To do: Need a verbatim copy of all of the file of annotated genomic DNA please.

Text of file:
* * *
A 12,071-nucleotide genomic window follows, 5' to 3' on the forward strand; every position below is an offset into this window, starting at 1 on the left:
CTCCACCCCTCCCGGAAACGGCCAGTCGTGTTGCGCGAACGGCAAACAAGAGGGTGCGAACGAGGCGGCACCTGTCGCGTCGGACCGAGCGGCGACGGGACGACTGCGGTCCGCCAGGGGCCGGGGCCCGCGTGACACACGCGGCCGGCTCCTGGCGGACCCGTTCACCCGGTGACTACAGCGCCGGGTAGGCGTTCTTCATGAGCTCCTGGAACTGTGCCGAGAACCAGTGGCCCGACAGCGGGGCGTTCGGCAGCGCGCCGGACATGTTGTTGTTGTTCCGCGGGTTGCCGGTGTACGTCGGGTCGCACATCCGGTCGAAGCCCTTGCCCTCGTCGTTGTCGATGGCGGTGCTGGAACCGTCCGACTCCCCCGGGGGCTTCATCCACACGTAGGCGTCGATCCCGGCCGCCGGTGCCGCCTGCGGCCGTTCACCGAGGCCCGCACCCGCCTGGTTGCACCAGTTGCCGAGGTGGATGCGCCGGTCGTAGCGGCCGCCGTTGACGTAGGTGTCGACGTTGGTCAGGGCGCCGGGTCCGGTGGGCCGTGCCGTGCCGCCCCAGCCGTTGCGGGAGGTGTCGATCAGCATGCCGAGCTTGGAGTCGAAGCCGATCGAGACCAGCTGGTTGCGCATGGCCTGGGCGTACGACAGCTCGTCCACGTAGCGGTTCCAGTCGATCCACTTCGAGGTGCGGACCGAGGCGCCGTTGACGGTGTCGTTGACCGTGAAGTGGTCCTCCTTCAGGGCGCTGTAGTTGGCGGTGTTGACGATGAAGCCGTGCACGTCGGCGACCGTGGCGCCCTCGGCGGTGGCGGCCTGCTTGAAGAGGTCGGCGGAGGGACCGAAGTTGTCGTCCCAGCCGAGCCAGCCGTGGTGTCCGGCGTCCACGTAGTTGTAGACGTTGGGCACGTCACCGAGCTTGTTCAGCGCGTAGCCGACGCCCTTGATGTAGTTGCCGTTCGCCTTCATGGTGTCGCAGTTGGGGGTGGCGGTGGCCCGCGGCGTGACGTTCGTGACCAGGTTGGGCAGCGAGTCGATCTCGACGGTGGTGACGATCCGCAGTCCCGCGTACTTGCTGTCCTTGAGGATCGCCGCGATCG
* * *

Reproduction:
A 12,071-nucleotide genomic window follows, 5' to 3' on the forward strand; every position below is an offset into this window, starting at 1 on the left:
CTCCACCCCTCCCGGAAACGGCCAGTCGTGTTGCGCGAACGGCAAACAAGAGGGTGCGAACGAGGCGGCACCTGTCGCGTCGGACCGAGCGGCGACGGGACGACTGCGGTCCGCCAGGGGCCGGGGCCCGCGTGACACACGCGGCCGGCTCCTGGCGGACCCGTTCACCCGGTGACTACAGCGCCGGGTAGGCGTTCTTCATGAGCTCCTGGAACTGTGCCGAGAACCAGTGGCCCGACAGCGGGGCGTTCGGCAGCGCGCCGGACATGTTGTTGTTGTTCCGCGGGTTGCCGGTGTACGTCGGGTCGCACATCCGGTCGAAGCCCTTGCCCTCGTCGTTGTCGATGGCGGTGCTGGAACCGTCCGACTCCCCCGGGGGCTTCATCCACACGTAGGCGTCGATCCCGGCCGCCGGTGCCGCCTGCGGCCGTTCACCGAGGCCCGCACCCGCCTGGTTGCACCAGTTGCCGAGGTGGATGCGCCGGTCGTAGCGGCCGCCGTTGACGTAGGTGTCGACGTTGGTCAGGGCGCCGGGTCCGGTGGGCCGTGCCGTGCCGCCCCAGCCGTTGCGGGAGGTGTCGATCAGCATGCCGAGCTTGGAGTCGAAGCCGATCGAGACCAGCTGGTTGCGCATGGCCTGGGCGTACGACAGCTCGTCCACGTAGCGGTTCCAGTCGATCCACTTCGAGGTGCGGACCGAGGCGCCGTTGACGGTGTCGTTGACCGTGAAGTGGTCCTCCTTCAGGGCGCTGTAGTTGGCGGTGTTGACGATGAAGCCGTGCACGTCGGCGACCGTGGCGCCCTCGGCGGTGGCGGCCTGCTTGAAGAGGTCGGCGGAGGGACCGAAGTTGTCGTCCCAGCCGAGCCAGCCGTGGTGTCCGGCGTCCACGTAGTTGTAGACGTTGGGCACGTCACCGAGCTTGTTCAGCGCGTAGCCGACGCCCTTGATGTAGTTGCCGTTCGCCTTCATGGTGTCGCAGTTGGGGGTGGCGGTGGCCCGCGGCGTGACGTTCGTGACCAGGTTGGGCAGCGAGTCGATCTCGACGGTGGTGACGATCCGCAGTCCCGCGTACTTGCTGTCCTTGAGGATCGCCGCGATCG